“These were the ones who confessed their roles in the riots,” Al-Qahtani said, noting that this was only the first group to be punished. “They are still incarcerated, and investigations are still not complete.”
Reuters reports that justice came swiftly for the young rioters in Al-Khobar, in Saudi Arabia’s Eastern Province. A group—surely not all the rioters, just those who got caught—were publicly flogged. I do sympathize with the young men who are barred from many of the few opportunities for fun in the country. Even going to shopping malls is off limits, and that’s not generally where you find young guys looking for entertainment.
The article, which cites Crossroads Arabia, points out that the government has to find safety valves for young exuberance. At present, young men are simply excluded from anything that has any appeal. This does not excuse their behavior, of course… trashing restaurants because you’re bored is something you might expect of a three-year-old. They do have a legitimate need for something to do, though…
Saudi Arabia flogs teens after riots
Ulf Laessing — Riyadh — Reuters
Saudi Arabia flogged a group of teenagers after a rare riot in the eastern region of the Islamic kingdom in which shops and restaurants were ransacked, a witness and local newspapers said today.
Human rights activists and liberals condemned Monday’s flogging, which Saudi newspapers said happened after groups of young people smashed windows of restaurants and shops in Khobar on Saudi national day last week. Analysts and diplomats say the case shows the challenge for the government to offer social space for a young population in one of the most conservative states and birthplace of Islam.
Newspapers such as al-Hayat and al-Watan said some 20 teenagers had received at least 30 lashes each. They showed pictures of police readying a square for the public lashings. “The flogging was carried out last night in public,” said a local journalist who witnessed it. Papers said some of the 20 youths were flogged in nearby Dammam.
The American think-tank, Brookings Institute, has a new report out that focuses on Saudi Arabia, its economy, and its role in global economics. The report is part of its ‘Middle East Youth Initiative’ that tries to understand the various factors affecting youth and the economies of the region. Among the areas explored are unemployment, human resource development, agricultural independence, oil prices, and the critically necessary diversification of the Saudi economy. Definitely worth reading.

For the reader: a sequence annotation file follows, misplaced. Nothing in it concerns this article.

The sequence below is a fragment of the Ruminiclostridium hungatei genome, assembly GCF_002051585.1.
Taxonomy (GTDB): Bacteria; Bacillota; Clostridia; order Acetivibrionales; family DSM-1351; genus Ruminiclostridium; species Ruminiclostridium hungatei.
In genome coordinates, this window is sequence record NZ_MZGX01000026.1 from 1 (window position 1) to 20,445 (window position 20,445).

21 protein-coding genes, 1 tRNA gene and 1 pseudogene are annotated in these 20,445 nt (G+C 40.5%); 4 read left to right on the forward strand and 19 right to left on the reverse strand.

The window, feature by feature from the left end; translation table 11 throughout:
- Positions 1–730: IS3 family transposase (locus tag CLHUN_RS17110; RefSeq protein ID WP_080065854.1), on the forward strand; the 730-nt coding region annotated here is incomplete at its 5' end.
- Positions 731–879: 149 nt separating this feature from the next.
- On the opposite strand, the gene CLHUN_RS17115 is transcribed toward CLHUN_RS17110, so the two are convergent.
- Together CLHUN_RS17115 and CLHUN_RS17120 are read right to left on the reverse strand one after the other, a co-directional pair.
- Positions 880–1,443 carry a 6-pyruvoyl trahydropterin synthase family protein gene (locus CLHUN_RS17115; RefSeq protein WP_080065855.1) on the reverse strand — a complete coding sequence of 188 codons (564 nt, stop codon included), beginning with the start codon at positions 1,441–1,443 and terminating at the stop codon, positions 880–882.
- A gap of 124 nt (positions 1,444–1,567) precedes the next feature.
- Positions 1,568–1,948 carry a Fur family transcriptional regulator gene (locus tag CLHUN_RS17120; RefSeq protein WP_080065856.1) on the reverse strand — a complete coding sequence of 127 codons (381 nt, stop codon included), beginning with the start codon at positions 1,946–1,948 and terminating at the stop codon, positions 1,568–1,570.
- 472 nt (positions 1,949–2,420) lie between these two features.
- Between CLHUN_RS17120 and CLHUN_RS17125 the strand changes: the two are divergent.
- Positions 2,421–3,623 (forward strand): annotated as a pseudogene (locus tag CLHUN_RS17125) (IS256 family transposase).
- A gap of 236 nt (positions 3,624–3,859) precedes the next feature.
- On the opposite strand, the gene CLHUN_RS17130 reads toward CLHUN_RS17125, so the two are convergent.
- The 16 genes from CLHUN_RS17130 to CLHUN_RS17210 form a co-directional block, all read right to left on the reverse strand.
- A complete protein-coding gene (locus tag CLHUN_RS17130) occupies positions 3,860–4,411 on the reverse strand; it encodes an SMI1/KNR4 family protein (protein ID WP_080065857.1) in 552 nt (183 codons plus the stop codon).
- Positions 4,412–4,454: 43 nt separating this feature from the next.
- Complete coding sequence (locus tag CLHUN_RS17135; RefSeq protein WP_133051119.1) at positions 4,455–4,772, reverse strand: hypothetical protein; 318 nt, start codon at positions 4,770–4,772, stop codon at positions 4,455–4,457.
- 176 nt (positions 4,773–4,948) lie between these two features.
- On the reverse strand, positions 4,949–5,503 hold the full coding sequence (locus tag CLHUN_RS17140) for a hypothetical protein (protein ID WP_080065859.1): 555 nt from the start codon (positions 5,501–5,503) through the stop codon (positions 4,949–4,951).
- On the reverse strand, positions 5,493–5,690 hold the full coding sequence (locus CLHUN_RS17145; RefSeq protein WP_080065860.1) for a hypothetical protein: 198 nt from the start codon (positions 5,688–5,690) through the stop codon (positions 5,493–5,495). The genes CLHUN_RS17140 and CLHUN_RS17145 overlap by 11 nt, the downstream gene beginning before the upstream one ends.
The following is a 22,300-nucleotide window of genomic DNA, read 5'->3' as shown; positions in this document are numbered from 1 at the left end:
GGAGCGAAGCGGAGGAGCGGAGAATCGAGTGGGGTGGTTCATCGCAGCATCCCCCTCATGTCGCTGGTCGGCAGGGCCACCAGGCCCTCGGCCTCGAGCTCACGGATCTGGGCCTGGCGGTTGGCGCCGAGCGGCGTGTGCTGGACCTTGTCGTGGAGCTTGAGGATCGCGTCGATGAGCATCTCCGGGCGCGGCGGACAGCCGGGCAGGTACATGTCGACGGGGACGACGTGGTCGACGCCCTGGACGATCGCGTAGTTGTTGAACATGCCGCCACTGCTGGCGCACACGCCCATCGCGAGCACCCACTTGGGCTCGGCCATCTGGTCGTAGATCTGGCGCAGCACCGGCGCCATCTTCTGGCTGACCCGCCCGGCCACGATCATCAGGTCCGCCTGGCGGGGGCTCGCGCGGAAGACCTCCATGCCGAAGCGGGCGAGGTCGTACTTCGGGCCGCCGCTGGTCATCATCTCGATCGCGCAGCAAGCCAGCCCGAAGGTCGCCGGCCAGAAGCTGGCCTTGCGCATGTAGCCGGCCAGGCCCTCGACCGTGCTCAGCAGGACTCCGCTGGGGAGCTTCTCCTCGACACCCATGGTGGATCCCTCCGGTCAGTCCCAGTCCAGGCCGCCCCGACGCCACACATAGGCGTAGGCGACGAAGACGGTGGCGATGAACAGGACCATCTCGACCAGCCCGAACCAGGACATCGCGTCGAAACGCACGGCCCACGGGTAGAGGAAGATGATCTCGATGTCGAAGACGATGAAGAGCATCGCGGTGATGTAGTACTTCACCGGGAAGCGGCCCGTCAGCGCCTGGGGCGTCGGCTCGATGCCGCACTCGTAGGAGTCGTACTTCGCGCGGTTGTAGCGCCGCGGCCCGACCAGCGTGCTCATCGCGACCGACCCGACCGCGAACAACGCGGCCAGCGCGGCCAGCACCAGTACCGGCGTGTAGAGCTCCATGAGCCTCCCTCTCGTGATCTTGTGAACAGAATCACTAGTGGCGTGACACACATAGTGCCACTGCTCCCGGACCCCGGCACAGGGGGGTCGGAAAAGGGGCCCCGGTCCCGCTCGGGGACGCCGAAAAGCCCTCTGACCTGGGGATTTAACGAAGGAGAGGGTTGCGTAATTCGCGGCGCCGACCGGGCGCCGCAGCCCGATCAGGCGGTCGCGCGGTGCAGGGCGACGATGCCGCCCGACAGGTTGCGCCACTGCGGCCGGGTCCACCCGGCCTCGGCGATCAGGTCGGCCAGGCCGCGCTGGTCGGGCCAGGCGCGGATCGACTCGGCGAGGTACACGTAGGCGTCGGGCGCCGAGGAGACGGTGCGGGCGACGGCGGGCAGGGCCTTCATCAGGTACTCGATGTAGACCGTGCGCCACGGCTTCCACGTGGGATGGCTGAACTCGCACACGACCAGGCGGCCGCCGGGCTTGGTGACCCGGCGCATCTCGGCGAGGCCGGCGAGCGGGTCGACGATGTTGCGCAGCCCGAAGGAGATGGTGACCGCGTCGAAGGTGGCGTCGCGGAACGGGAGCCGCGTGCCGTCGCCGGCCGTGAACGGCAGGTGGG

[Link goes to a 10-page PDF document]
Introduction to the Series
As leaders from the Group of Twenty (G-20) nations prepare to gather in Pittsburgh to take stock of the global economy, the countries of the Middle East will not be represented in great numbers. Nonetheless, economic performance in the region is increasingly connected to global trends and policies. The region has experienced the economic slowdown through a variety of channels, including commodity price and export market volatility and declining tourism and investment. While specific policy priorities during the global recovery will vary across the Middle East, nearly every country in the region must meet the challenge of diversifying its economy to stimulate new, innovative markets and sources of growth. As this entails moving toward greater competition in new global markets, it is certain that the Middle East will play an increasingly significant role in future global economic stability.
Following from our successful online interview series which began last fall – “Food, Fuel, and Finance: How Will the Middle East Weather the Global Economic Crisis?” – the Middle East Youth Initiative (MEYI) turns once again to our network of scholars to ask how the region is faring. Have chronic unemployment challenges in the region been exacerbated by the economic slowdown? Has the global crisis forced a rethinking of development strategies in the region? Have ambitious programs been put on hold due to declining revenues from commodities, investment, exports and tourism?
Part 2: Diversification and Development in Saudi Arabia
An edited transcript of a discussion between the Middle East Youth Initiative and Hassan Hakimian on the economic situation in Saudi Arabia follows. Hakimian is a specialist in development economics with a special focus on the Middle East and Gulf countries. He is the incoming director of the London Middle East Institute at SOAS, University of London.
Asharq Alawsat reports on the media presence at the inauguration ceremonies for KAUST.
Thawal, Asharq Al-Awsat – Over 100 local and foreign media bodies competed to cover the opening ceremony for the King Abdullah University of Science and Technology [KAUST] that was held last Wednesday. KAUST is the largest research university in the region, and its opening ceremony coincided with celebrations of the 79th Saudi National Day. All of these media representatives sought to produce the best reports and footage of the event.
Farouk al Zoman, a project manager at Attariq Communications, which is working in coordination with KAUST, said that 200 media ID cards were issued to media figures covering the KAUST opening ceremony. The 200 media representatives visited the KAUST campus in Thuwal over the past few days, and are transported there daily in a convoy of buses.
Mr. al Zoman also told Asharq Al-Awsat that “the plan of the media representatives to cover the opening ceremony means leaving the Meridian hotel in Jeddah in two batches.” He also revealed that the organization committee offered the visiting delegations and the media representatives the opportunity to visit the university on Thursday, allowing them access to the KAUST campus, including its laboratories, classrooms, and exhibitions.